• A “culturomics” cultivation study was performed in a cave for the first time
  • Cultivation strategies were assessed for their performance with cave microbes
  • Sample suspension buffer had no effect on culturability
  • Including antibiotics in culture media decreased apparent culturability, diversity
  • Antibiotics enriched rarer slow-growing species that are more difficult to isolate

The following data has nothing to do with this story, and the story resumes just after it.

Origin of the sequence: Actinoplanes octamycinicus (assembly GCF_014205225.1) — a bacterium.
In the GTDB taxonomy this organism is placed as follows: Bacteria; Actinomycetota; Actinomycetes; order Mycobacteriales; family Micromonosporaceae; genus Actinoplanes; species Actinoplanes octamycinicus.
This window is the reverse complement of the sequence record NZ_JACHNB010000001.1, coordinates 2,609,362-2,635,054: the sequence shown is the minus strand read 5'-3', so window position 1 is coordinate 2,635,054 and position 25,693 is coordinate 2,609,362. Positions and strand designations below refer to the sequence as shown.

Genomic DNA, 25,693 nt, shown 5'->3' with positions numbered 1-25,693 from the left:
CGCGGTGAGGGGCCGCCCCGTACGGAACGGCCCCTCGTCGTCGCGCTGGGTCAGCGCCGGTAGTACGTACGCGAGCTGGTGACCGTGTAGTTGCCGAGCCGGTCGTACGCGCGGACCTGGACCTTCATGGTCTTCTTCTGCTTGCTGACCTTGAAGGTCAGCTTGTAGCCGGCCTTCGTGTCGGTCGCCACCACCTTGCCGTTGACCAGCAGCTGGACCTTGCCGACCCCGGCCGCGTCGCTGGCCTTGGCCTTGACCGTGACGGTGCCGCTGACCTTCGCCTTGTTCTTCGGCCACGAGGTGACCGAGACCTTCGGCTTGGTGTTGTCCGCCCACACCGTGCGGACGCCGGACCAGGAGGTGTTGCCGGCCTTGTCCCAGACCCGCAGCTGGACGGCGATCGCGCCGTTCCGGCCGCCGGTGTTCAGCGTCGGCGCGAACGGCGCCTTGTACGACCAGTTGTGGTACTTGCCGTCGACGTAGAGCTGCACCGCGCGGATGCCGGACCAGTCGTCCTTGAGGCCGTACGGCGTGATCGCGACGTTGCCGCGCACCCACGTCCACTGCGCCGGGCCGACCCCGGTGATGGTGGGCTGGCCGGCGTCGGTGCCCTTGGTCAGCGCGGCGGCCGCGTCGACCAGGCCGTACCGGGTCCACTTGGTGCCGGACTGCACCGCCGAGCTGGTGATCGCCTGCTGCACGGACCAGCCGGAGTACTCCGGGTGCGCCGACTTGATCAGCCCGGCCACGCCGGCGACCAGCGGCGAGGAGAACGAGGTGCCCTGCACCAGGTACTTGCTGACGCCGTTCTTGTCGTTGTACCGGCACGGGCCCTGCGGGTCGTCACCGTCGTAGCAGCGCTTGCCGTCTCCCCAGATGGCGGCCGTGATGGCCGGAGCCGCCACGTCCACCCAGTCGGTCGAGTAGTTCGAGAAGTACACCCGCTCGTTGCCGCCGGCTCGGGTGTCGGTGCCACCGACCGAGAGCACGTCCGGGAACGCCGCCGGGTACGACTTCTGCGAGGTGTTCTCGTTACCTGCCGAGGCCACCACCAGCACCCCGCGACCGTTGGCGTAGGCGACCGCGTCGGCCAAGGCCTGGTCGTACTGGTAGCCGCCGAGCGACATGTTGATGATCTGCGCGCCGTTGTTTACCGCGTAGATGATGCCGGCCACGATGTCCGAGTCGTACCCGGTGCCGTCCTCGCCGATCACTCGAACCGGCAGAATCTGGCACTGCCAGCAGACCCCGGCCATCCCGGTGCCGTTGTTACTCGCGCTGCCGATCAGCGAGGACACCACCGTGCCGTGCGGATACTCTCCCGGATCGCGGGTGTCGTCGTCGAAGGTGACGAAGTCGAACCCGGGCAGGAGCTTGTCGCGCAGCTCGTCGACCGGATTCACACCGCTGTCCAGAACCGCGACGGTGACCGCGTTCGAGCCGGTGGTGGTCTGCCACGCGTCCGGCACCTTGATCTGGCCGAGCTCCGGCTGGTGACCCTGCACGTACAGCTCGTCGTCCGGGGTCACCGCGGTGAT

Although molecular approaches can identify members of microbial communities in the environment, genomic information does not necessarily correlate with environmental phenotype. Understanding functional roles can be done by cultivating representative species, yet the culturablility of bacteria from caves remains low, at 0.02%, limiting our understanding of microbial community interactions and processes. We have investigated several factors influencing culturability of bacteria from a single sample location in Maxwelton Sink Cave, WV, USA. Extended incubation of inoculated plates showed a significant increase in colony counts from two to four weeks, indicating that extended incubations increase culturability. There were no significant differences in plate counts or diversity measures when the sample was suspended in different buffers prior to cultivation, while samples plated immediately after collection demonstrated higher culturability. Although supplementing the media with antibiotics reduced colony counts and cultured diversity, these plates did appear to contain a higher proportion of slow-growing oligotrophs. Finally, among a selection of culture media used, pyruvate agar showed the highest culturability and bacterial diversity, which may be a result of the oxygen radical scavenging effects of pyruvate. By identifying methods that improve culturable diversity, we hope to further understand the roles played by bacteria in cave communities, and test hypotheses that are best assessed using culture-based methods, such as screening for bioactive compounds or confirming in situ metabolic strategies.



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